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Oklahoma State University

OSU offers map collection online

Friday, September 19, 2014

For the first time, the Oklahoma State University Library is offering several historical maps online from its formal map collection. The online collection currently contains more than 7,900 digitized images from the period 1803-1925. All are now freely available to the public from the library’s website, www.library.okstate.edu.

Known as the Oklahoma Digital Maps Collection, it currently includes the McCasland Digital Collection of Early Oklahoma and Indian Territory Maps, the U.S. Geological Survey Collection, WPA Collection and the Russal Brawely Collection. The digitization work that allows the maps to be featured online started in 2007 and continues to this day.

For the first time, the Oklahoma State University Library is offering several historical maps online from its formal map collection. The online collection currently contains more than 7,900 digitized images from the period 1803-1925. All are now freely available to the public from the library’s website, www.library.okstate.edu.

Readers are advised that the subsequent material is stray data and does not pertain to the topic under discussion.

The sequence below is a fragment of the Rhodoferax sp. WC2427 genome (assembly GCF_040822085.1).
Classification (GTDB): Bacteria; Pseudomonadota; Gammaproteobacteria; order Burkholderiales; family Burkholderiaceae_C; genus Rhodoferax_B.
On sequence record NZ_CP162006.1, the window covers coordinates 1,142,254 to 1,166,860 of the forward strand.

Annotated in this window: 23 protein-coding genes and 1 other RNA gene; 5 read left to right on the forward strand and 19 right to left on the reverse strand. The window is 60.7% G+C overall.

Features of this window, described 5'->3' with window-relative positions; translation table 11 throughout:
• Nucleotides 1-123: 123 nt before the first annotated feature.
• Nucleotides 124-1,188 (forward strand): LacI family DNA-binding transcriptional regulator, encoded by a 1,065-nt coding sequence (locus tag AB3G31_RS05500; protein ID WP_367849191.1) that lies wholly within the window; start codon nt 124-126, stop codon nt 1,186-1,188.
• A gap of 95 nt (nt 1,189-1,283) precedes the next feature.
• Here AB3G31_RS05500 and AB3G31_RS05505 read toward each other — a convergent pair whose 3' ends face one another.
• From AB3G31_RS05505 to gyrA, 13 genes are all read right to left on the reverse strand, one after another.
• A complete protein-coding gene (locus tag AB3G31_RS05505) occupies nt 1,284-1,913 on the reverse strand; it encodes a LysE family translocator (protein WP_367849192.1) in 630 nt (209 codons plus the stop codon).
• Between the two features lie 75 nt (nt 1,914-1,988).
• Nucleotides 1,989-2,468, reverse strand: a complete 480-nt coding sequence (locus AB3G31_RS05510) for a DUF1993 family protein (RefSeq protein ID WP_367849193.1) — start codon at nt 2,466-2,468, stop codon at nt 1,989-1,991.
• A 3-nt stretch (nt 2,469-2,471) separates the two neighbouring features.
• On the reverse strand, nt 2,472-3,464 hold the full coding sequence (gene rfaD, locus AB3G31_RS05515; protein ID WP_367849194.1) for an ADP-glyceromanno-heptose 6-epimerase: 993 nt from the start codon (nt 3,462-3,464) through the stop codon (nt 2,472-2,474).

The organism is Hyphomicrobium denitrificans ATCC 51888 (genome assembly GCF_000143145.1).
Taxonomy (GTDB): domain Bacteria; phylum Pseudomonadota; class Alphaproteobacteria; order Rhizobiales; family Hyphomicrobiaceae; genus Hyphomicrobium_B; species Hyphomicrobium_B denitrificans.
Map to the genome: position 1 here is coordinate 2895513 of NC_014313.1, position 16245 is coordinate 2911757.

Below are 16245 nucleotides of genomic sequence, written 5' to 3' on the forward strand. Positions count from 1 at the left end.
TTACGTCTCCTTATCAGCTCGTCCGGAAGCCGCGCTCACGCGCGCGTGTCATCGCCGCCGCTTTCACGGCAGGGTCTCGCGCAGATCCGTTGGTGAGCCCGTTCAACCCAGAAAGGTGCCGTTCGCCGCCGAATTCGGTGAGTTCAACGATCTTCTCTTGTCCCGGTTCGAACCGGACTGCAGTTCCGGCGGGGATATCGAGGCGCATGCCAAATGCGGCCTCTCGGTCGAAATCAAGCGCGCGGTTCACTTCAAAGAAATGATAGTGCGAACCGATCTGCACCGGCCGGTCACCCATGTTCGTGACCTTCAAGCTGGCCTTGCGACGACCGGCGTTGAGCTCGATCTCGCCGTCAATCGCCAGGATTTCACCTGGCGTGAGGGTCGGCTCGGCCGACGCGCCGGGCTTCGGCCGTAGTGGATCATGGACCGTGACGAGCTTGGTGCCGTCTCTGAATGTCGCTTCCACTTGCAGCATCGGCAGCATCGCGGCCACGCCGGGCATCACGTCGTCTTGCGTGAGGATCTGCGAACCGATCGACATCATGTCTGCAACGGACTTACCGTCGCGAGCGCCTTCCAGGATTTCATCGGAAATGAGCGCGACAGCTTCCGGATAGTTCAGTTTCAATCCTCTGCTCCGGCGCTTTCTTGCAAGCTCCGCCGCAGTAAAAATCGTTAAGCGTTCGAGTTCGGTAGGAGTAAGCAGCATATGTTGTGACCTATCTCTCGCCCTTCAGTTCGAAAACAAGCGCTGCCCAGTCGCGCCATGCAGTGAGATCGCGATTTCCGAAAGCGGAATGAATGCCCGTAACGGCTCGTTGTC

“The decision to digitize our map collection tied directly to our land-grant mission,” said OSU Dean of Libraries Sheila Grant Johnson. “The project extends open and free access to this rich source of Oklahoma history to all Oklahoma citizens and to scholars worldwide.” 

Johnson, who began her own career as a maps librarian, credits noted historian Angie Debo, the library’s first maps curator, for starting OSU’s formal map collection in the 1940s. Since then, OSU librarians have carefully selected and archived more than 300,000 maps, especially early documentation of the area that is now Oklahoma. 

“Maps are fundamental to our ability to record and communicate information about our world and where we are in relation to others,” Johnson said. “Though many are ancient in origin, maps continue to be essential tools in helping us understand our world.” 

Many of the library’s maps are rare and in very fragile condition. Thanks to decades of work from OSU archivists, these maps are still usable today, but for many years accessing them could be difficult. Researchers had to know what they were looking for, and many traveled considerable distance to reference the maps in person.

If you have questions about the Oklahoma Digital Maps Collection or other electronic library resources, contact the Digital Library Services office at 405-744-9161 or email at lib-dls@okstate.edu.

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